10.  Taxi drivers rarely follow the fare rules after 8 p.m.  Learn what's a fair price for any route and figure that it will cost you more after the evening rush hour .. and even more after midnight.

9.  Bus and trole  fares are 25 cents, with no free transfers.  Seniors pay 12 cents a ride.  Seniors will have their ID/age checked under ten percent of the time.

8.  Rent on apartments at the upper end can be re-negotiated downward after Year 1.  This is a small part of the impact of Ecuador's overall economic downturn.

7.  Compared to the fancier supermarkets, including the Maxi chain, the mom-n-pop vendors will always sell produce and other perishables at a discount.  However, the small vendors often do business with limited or no refrigeration.  Don't buy meat or seafood from them unless you're extremely skilled as a shopper.

6.  City by city breakdowns of cost of living in Ecuador are available at numbeo.com

5.  Even chain-pizzeria pizza can be negotiated.  Next time you buy a pie for over ten bucks, ask for a couple of dollars off.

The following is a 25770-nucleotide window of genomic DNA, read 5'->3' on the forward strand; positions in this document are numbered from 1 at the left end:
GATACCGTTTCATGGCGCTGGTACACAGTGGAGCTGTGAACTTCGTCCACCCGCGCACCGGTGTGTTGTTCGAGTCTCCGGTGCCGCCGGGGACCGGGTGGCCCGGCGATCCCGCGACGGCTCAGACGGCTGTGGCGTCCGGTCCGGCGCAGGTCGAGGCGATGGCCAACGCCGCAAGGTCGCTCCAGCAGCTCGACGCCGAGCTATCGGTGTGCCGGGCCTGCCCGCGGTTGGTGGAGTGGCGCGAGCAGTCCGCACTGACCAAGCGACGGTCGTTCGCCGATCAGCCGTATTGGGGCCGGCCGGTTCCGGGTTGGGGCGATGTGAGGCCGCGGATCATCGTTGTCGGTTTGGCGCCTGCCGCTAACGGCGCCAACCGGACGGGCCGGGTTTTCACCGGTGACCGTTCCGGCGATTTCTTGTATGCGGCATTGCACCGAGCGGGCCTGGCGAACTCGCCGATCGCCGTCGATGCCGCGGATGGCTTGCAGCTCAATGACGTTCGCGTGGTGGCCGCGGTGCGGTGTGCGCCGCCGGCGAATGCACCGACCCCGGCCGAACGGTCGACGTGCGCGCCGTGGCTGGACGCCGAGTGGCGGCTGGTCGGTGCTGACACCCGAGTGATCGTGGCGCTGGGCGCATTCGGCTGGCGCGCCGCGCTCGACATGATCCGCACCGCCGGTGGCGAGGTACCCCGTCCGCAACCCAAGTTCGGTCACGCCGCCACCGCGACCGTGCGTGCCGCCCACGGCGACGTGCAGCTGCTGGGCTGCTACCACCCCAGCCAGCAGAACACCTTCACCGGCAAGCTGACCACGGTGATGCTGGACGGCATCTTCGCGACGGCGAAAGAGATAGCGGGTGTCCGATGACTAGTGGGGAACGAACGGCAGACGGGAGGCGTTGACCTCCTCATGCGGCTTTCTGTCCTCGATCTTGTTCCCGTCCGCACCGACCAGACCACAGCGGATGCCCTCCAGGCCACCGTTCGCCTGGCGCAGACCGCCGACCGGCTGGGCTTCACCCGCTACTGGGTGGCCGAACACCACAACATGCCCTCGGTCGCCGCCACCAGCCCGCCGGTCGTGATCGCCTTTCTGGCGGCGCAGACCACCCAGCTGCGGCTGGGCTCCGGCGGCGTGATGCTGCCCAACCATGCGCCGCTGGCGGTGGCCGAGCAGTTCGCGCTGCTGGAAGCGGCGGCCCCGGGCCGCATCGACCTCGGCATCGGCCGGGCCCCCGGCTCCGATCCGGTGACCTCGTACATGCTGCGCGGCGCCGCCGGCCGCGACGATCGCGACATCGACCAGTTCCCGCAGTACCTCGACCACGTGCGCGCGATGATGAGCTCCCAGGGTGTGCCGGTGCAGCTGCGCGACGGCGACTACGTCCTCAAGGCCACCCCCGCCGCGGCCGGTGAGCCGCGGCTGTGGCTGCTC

4.  If the driver doesn't turn on his taximeter right away, he'll probably have a handy excuse for why.  In this case, negotiate the fare upfront.  Otherwise, he will think he has you at his financial mercy at the end of the ride.

3.  Learn the word yapa, which means "a little extra" in the sense of a bonus .. and use it in any situations where you negotiate a price for goods.  If you're buying a bunch of fruits and veggies, the seller will probably be glad to throw in an extra apple or equivalent.  When I bought two major appliances for my condo, the store gave me a free blender and a video player.  Ask for your yapa.